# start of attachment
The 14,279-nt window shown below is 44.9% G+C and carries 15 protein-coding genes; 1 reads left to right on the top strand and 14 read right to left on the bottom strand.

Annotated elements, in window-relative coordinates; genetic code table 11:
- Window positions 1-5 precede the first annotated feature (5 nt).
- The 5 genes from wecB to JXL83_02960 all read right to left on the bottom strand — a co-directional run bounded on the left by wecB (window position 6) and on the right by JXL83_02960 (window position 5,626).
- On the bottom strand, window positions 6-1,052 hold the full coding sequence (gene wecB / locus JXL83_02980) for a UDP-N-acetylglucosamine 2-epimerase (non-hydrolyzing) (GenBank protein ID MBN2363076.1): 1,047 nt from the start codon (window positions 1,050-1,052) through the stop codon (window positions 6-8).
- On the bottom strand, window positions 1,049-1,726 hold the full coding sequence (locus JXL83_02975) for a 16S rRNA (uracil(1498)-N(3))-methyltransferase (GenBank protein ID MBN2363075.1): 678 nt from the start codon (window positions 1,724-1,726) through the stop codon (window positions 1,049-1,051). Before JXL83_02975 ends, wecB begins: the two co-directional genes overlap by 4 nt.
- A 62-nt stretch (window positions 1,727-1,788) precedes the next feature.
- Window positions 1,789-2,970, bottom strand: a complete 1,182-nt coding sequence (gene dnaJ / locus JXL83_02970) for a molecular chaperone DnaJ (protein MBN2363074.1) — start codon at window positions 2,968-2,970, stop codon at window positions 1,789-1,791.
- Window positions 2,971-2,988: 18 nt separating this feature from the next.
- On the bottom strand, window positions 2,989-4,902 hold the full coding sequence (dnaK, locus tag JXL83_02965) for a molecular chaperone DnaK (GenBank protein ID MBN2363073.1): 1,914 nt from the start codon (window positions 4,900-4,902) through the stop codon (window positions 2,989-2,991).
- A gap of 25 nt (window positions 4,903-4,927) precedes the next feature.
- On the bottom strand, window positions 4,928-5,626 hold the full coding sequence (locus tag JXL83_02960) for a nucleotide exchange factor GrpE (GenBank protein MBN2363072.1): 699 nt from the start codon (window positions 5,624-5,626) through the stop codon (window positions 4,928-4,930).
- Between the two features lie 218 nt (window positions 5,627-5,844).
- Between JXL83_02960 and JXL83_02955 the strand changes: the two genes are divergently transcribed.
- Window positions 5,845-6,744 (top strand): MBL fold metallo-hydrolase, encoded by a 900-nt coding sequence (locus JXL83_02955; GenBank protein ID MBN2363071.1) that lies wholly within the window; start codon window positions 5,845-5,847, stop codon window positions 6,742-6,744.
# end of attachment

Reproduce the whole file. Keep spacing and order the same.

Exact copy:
The 14,279-nt window shown below is 44.9% G+C and carries 15 protein-coding genes; 1 reads left to right on the top strand and 14 read right to left on the bottom strand.

Annotated elements, in window-relative coordinates; genetic code table 11:
- Window positions 1-5 precede the first annotated feature (5 nt).
- The 5 genes from wecB to JXL83_02960 all read right to left on the bottom strand — a co-directional run bounded on the left by wecB (window position 6) and on the right by JXL83_02960 (window position 5,626).
- On the bottom strand, window positions 6-1,052 hold the full coding sequence (gene wecB / locus JXL83_02980) for a UDP-N-acetylglucosamine 2-epimerase (non-hydrolyzing) (GenBank protein ID MBN2363076.1): 1,047 nt from the start codon (window positions 1,050-1,052) through the stop codon (window positions 6-8).
- On the bottom strand, window positions 1,049-1,726 hold the full coding sequence (locus JXL83_02975) for a 16S rRNA (uracil(1498)-N(3))-methyltransferase (GenBank protein ID MBN2363075.1): 678 nt from the start codon (window positions 1,724-1,726) through the stop codon (window positions 1,049-1,051). Before JXL83_02975 ends, wecB begins: the two co-directional genes overlap by 4 nt.
- A 62-nt stretch (window positions 1,727-1,788) precedes the next feature.
- Window positions 1,789-2,970, bottom strand: a complete 1,182-nt coding sequence (gene dnaJ / locus JXL83_02970) for a molecular chaperone DnaJ (protein MBN2363074.1) — start codon at window positions 2,968-2,970, stop codon at window positions 1,789-1,791.
- Window positions 2,971-2,988: 18 nt separating this feature from the next.
- On the bottom strand, window positions 2,989-4,902 hold the full coding sequence (dnaK, locus tag JXL83_02965) for a molecular chaperone DnaK (GenBank protein ID MBN2363073.1): 1,914 nt from the start codon (window positions 4,900-4,902) through the stop codon (window positions 2,989-2,991).
- A gap of 25 nt (window positions 4,903-4,927) precedes the next feature.
- On the bottom strand, window positions 4,928-5,626 hold the full coding sequence (locus tag JXL83_02960) for a nucleotide exchange factor GrpE (GenBank protein MBN2363072.1): 699 nt from the start codon (window positions 5,624-5,626) through the stop codon (window positions 4,928-4,930).
- Between the two features lie 218 nt (window positions 5,627-5,844).
- Between JXL83_02960 and JXL83_02955 the strand changes: the two genes are divergently transcribed.
- Window positions 5,845-6,744 (top strand): MBL fold metallo-hydrolase, encoded by a 900-nt coding sequence (locus JXL83_02955; GenBank protein ID MBN2363071.1) that lies wholly within the window; start codon window positions 5,845-5,847, stop codon window positions 6,742-6,744.